On September 19, European Commission announced through a press release, that it has decided that the non-taxation of certain McDonald’s profits by Luxembourg did not constitute State aid.
On December 2015, the European Commission started an in-depth investigation on whether Luxembourg was misapplying its national laws and the Luxembourg-US double taxation treaty thus not complying with EU State Aid rules.
This particular case involves McDonald’s Europe Franchising, a Luxembourg-based subsidiary of McDonald’s Corporation and also a branch of McDonald’s Europe Franchising in the US.
McDonald’s Europe Franchising is the owner of McDonald’s brand and other related rights and it licenses such rights to third parties, who operate the McDonald’s fast food outlets, receiving the correspondent fees.
McDonald’s Europe Franchising decided to ask to the Luxembourgish tax authorities for a tax ruling to confirm that profits from its franchise rights would not be taxable in Luxembourg.
McDonald’s claim was based on the fact that those rights were attributed to its US branch and that the Luxembourg – US double taxation treaty exempts from taxation in Luxembourgish territory any income that may be taxed in the US territory, if the company has a taxable presence in Luxembourg, for instance a branch – which was the case.
Initially, the Luxembourgish tax authorities ruled in favor of McDonald’s but also stated that for such exemption to be granted, McDonald’s would have to provide proof that the income of the US branch had been declared and could be effectively taxed in the US.
6 months later, Luxembourgish tax authorities revised the first ruling, this time disregarding the mentioned proof of effective taxation in the US. It was their opinion that the Luxembourg-US tax treaty only required that the income “may be taxed” in the US and not that the income must be effectively taxed.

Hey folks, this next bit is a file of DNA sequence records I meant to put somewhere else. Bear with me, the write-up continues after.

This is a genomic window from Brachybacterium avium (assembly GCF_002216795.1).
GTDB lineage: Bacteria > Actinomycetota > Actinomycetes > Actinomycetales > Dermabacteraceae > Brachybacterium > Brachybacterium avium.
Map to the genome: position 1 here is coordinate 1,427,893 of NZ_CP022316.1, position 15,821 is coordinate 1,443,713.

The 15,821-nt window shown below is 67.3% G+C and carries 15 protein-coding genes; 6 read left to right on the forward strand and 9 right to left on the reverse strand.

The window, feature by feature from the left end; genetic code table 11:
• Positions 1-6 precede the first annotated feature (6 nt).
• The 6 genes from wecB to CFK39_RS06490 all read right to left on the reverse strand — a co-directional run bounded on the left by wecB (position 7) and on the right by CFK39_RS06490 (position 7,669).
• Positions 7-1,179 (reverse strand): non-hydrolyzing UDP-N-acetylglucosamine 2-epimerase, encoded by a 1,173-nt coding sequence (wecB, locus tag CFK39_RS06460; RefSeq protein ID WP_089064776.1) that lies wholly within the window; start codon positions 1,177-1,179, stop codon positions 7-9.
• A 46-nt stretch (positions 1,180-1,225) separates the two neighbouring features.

The issue with this ruling was the fact that due to a mismatch in Luxembourg and US law – which we will analyze bellow – it resulted in a paradox: a double taxation treaty – which was meant to avoid double taxation – was actually allowing double non-taxation (as in many other well know cases).
It is no surprise that this second ruling (the revised ruling) raised some question regarding the possibility of Luxemburg being in breach of the Treaty on the Functioning of the European Union (TFEU), inter alia, article 107, which states that “Save as otherwise provided in the Treaties, any aid granted by a Member State or through State resources in any form whatsoever which distorts or threatens to distort competition by favoring certain undertakings or the production of certain goods shall, in so far as it affects trade between Member States, be incompatible with the internal market.”.
Article 107 defines what is considered illegal State Aid, which, in less complex terms, is an advantage conferred on a selective basis to certain undertakings by public authorities that may distort competition and may affect trade between Member States.
Considering the mentioned concept of State Aid, was Luxembourg breaching the TFUE or just correctly applying its national laws and the Luxembourg-US double taxation treaty?
To better understand this question, it is also important to address the concept of “permanent establishment”.
It is crucial to understand that US and Luxembourgish laws have different assessments on whether a permanent establishment exists or not in their territory.
The US tax law did not consider the US branch of McDonald’s Europe Franchising to be a permanent establishment by contrast to Luxembourgish tax law that looked at that same branch as filling all the conditions to be considered as a permanent establishment, which was enough for possible taxation.
The Commission considered that this interpretation was the cornerstone for the exemption granted by the Luxembourgish tax authorities and not any special treatment regarding McDonald’s, and consequently, this was not a case of state aid and thus not illegal but rather an interpretation of its national laws and the treaty with the US.
We are still to see the final decision text but the Commission’s decision on this case shall be seen as a landmark. It is the first time that the EU Commission concludes that there is an absence of State Aid regarding this matter and it is, certainly, a light in the dark of uncertainty regarding State Aid, the application of double taxation treaties and the mismatches that may arise between legislation of different states.
It is also worth mentioning the fact that the Luxembourgish Government is taking the necessary legislative steps to avoid these double non-taxation situations.
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